Anna Fendi is head of development for her family’s fashion brand.
In 2016 she launched her own tableware and wine company
Your address: The St. Regis Rome

 

 

A Scandinavian
gallery in New York
by Eva-Lotta Sjöstedt

 
Scandinavia House, 58 Park Avenue, New York
The American-Scandinavian Foundation, established in 1911, opened the Scandinavia House at the start of the millennium as a showplace for Scandinavian culture and life. Today it has several exhibitions a year, ranging from photography and painting to fashion and literature. From outside, it’s quite modern-looking: a discreet entrance, near the best shops in and around Madison Avenue, framed by flags from Denmark, Sweden, Norway and Finland. Inside, you see extraordinary things that you’d never see elsewhere; a few years ago, for example, there was a beautiful exhibition of paintings from the Danish Golden Age from the private collection of John L. Loeb Jr., the former US ambassador to Denmark. The center puts on exhibitions that explore nature and sustainability, concerts, panel discussions and film screenings that focus on Nordic life. It’s very special to me; not only is it a place to keep in touch with my Nordic heritage, it’s also a Scandinavian sanctuary in the middle of the hustle and bustle of New York.


Eva-Lotta Sjöstedt is CEO of the Danish design brand Georg Jensen
Your address: The St. Regis New York
 

 

A Tibetan café in Lhasa
by Jean-Michel Gathy

 
Mayke Ame, Barkhor Street, Lhasa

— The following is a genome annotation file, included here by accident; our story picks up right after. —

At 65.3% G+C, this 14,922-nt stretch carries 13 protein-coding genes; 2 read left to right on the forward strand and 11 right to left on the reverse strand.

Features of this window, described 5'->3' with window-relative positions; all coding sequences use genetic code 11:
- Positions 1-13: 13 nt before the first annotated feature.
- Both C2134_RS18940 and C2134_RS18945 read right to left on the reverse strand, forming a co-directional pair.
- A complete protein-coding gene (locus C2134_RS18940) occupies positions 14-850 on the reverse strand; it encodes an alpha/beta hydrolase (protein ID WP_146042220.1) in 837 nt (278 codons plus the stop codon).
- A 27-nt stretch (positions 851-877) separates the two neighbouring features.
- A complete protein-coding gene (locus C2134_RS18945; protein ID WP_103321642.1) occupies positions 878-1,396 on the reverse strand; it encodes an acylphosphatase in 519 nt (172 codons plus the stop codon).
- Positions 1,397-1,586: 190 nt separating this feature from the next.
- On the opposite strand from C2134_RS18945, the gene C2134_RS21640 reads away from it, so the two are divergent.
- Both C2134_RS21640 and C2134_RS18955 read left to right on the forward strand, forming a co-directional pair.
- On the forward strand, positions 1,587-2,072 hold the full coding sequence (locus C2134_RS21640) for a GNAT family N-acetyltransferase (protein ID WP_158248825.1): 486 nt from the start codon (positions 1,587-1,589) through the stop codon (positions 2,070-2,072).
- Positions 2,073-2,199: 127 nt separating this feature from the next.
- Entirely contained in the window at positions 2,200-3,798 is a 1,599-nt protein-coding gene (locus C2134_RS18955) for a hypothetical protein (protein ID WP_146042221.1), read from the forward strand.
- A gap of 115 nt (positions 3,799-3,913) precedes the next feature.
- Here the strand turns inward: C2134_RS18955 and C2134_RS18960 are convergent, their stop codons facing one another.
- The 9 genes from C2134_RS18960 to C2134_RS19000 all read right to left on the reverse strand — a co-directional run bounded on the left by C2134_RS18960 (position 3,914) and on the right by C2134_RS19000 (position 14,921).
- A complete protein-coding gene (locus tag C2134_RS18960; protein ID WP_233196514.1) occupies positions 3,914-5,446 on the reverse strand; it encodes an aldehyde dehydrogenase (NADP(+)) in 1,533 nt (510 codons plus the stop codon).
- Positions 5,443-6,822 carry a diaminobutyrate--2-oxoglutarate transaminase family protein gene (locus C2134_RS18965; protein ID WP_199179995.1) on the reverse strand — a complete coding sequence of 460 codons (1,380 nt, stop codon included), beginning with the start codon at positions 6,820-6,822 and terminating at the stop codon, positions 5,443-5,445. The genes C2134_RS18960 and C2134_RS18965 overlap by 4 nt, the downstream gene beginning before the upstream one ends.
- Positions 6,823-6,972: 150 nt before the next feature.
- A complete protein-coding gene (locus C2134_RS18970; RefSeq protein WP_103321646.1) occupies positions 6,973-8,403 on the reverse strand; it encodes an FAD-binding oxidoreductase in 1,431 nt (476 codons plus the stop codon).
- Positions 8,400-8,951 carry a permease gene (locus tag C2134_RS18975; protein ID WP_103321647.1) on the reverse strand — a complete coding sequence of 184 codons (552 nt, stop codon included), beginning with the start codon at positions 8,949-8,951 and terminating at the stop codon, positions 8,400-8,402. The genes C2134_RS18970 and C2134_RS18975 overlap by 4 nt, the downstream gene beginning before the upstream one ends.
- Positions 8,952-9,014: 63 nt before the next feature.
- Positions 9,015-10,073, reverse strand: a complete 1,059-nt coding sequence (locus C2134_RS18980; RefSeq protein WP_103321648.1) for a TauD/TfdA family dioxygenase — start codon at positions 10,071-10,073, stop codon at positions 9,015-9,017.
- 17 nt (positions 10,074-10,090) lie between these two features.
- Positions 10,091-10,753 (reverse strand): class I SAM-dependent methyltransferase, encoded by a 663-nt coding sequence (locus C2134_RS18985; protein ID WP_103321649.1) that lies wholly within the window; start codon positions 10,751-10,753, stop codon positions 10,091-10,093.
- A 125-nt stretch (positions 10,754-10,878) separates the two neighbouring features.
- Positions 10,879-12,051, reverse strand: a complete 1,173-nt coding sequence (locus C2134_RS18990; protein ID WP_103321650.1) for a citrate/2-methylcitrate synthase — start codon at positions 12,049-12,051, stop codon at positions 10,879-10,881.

In Tibet, everything people do has a religious and spiritual value. The most important temple in Lhasa is the Jokhang, which is surrounded by sub-temples, and a long path, about a kilometer long, which goes around the edge of the complex. Tibetan pilgrims walk around it, clockwise, praying and turning prayer wheels as they go, and perhaps stopping off for some refreshment afterwards. Of many restaurants near the temple, I particularly like a very Tibetan one that is always full of local people. It’s two levels high: on ground level is the owner’s house, and about 12ft above that, a mezzanine restaurant. Its architectural language is simple, unadorned – it’s merely a place to stop and eat after you’ve finished your prayers. Unlike the temples below, which are incredibly peaceful, up there it’s chaotic: packed with tables and Tibetans in religious dress. There’s a real spirit about it, a real soul. You could stay there three hours just watching people come and go, and walking around below, doing their prayers in an uninterrupted line. You don’t go for the comfort, or the food. They eat yak, which they cook in yak butter, so it’s incredibly fatty and rich, with a local big fat potato from the Himalayas, and beans with a tomato sauce. I try not to eat – you wouldn’t unless you were incredibly hungry; I usually have tea. The people serving are all lovely Tibetans: high-cheekboned, black-haired, smiling people with reddish skin. It’s a bit like going to Café de Flore in Paris; you don’t go for the food, you go for the street life.